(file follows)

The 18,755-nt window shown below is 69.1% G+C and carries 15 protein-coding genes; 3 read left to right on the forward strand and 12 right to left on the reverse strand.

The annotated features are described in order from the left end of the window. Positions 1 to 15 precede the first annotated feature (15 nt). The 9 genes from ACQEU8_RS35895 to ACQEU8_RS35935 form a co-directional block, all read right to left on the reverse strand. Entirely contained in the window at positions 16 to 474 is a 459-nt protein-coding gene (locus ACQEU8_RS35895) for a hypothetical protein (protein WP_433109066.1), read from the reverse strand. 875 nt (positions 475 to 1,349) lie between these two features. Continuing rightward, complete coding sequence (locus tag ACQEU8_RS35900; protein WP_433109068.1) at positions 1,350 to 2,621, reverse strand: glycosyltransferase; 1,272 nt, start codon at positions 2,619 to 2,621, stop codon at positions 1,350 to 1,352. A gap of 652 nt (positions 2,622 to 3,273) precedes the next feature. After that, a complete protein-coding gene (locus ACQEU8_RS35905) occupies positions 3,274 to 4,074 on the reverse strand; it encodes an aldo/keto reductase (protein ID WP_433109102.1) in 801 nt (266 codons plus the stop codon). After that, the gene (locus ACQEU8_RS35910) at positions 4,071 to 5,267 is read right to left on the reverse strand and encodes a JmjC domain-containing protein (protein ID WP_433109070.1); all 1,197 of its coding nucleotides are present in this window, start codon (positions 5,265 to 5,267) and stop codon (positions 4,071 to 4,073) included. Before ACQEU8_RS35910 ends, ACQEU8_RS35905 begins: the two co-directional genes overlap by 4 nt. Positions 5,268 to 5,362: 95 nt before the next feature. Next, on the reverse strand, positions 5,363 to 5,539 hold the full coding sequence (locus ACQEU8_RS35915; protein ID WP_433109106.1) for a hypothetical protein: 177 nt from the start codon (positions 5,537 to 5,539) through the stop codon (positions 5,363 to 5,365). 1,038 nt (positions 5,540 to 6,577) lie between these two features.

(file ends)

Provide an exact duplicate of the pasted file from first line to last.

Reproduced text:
The 18,755-nt window shown below is 69.1% G+C and carries 15 protein-coding genes; 3 read left to right on the forward strand and 12 right to left on the reverse strand.

The annotated features are described in order from the left end of the window. Positions 1 to 15 precede the first annotated feature (15 nt). The 9 genes from ACQEU8_RS35895 to ACQEU8_RS35935 form a co-directional block, all read right to left on the reverse strand. Entirely contained in the window at positions 16 to 474 is a 459-nt protein-coding gene (locus ACQEU8_RS35895) for a hypothetical protein (protein WP_433109066.1), read from the reverse strand. 875 nt (positions 475 to 1,349) lie between these two features. Continuing rightward, complete coding sequence (locus tag ACQEU8_RS35900; protein WP_433109068.1) at positions 1,350 to 2,621, reverse strand: glycosyltransferase; 1,272 nt, start codon at positions 2,619 to 2,621, stop codon at positions 1,350 to 1,352. A gap of 652 nt (positions 2,622 to 3,273) precedes the next feature. After that, a complete protein-coding gene (locus ACQEU8_RS35905) occupies positions 3,274 to 4,074 on the reverse strand; it encodes an aldo/keto reductase (protein ID WP_433109102.1) in 801 nt (266 codons plus the stop codon). After that, the gene (locus ACQEU8_RS35910) at positions 4,071 to 5,267 is read right to left on the reverse strand and encodes a JmjC domain-containing protein (protein ID WP_433109070.1); all 1,197 of its coding nucleotides are present in this window, start codon (positions 5,265 to 5,267) and stop codon (positions 4,071 to 4,073) included. Before ACQEU8_RS35910 ends, ACQEU8_RS35905 begins: the two co-directional genes overlap by 4 nt. Positions 5,268 to 5,362: 95 nt before the next feature. Next, on the reverse strand, positions 5,363 to 5,539 hold the full coding sequence (locus ACQEU8_RS35915; protein ID WP_433109106.1) for a hypothetical protein: 177 nt from the start codon (positions 5,537 to 5,539) through the stop codon (positions 5,363 to 5,365). 1,038 nt (positions 5,540 to 6,577) lie between these two features.